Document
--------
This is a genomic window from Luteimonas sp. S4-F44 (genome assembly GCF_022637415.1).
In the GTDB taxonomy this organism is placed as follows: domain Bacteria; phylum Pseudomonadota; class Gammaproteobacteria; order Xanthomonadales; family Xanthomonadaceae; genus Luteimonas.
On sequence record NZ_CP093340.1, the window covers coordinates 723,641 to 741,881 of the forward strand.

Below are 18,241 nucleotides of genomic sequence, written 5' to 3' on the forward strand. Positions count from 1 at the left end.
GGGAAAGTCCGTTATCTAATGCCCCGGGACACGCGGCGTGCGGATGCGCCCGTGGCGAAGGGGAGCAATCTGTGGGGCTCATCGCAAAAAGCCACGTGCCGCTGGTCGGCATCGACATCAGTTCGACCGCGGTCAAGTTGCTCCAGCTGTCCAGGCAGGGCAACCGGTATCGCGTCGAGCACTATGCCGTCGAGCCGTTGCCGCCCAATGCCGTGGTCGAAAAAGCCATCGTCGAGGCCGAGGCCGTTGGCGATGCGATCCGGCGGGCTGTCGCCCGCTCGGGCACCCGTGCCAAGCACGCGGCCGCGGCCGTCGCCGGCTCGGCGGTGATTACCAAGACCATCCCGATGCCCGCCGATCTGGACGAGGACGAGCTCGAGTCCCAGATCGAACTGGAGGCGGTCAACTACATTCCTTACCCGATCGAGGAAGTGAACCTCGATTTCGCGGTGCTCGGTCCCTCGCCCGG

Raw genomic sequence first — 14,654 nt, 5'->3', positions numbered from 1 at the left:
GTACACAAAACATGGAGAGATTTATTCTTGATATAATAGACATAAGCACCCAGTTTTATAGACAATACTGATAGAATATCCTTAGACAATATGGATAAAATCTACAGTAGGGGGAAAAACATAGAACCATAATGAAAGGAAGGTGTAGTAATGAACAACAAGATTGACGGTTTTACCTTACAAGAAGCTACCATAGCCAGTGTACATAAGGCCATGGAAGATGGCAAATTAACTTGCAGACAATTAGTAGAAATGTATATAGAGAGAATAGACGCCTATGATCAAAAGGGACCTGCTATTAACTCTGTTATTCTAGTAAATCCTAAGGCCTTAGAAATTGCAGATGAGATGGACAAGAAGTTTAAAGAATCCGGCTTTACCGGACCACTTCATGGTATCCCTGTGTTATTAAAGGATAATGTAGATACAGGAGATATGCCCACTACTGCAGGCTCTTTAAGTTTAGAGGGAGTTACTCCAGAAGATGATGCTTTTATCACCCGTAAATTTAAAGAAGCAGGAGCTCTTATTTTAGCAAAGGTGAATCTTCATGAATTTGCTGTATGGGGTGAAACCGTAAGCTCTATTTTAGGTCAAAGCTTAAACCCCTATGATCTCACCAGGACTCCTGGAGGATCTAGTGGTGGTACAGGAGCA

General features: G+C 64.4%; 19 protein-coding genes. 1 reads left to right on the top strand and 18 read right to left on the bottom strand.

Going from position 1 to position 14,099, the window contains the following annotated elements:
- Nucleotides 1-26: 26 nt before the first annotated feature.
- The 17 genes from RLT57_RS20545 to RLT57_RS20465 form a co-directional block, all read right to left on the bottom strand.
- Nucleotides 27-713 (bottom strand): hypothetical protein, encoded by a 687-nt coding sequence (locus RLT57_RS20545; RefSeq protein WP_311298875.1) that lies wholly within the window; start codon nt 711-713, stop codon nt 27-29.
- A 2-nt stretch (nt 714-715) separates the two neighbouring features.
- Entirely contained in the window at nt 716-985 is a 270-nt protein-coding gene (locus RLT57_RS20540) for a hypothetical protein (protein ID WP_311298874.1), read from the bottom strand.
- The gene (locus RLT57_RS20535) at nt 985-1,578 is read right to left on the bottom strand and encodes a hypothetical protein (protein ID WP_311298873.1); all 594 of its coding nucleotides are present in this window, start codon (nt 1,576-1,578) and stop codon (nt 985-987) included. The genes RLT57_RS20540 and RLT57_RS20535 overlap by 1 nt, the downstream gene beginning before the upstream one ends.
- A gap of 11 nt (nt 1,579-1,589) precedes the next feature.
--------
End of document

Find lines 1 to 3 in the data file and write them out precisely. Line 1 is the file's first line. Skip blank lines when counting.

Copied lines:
This is a genomic window from Luteimonas sp. S4-F44 (genome assembly GCF_022637415.1).
In the GTDB taxonomy this organism is placed as follows: domain Bacteria; phylum Pseudomonadota; class Gammaproteobacteria; order Xanthomonadales; family Xanthomonadaceae; genus Luteimonas.
On sequence record NZ_CP093340.1, the window covers coordinates 723,641 to 741,881 of the forward strand.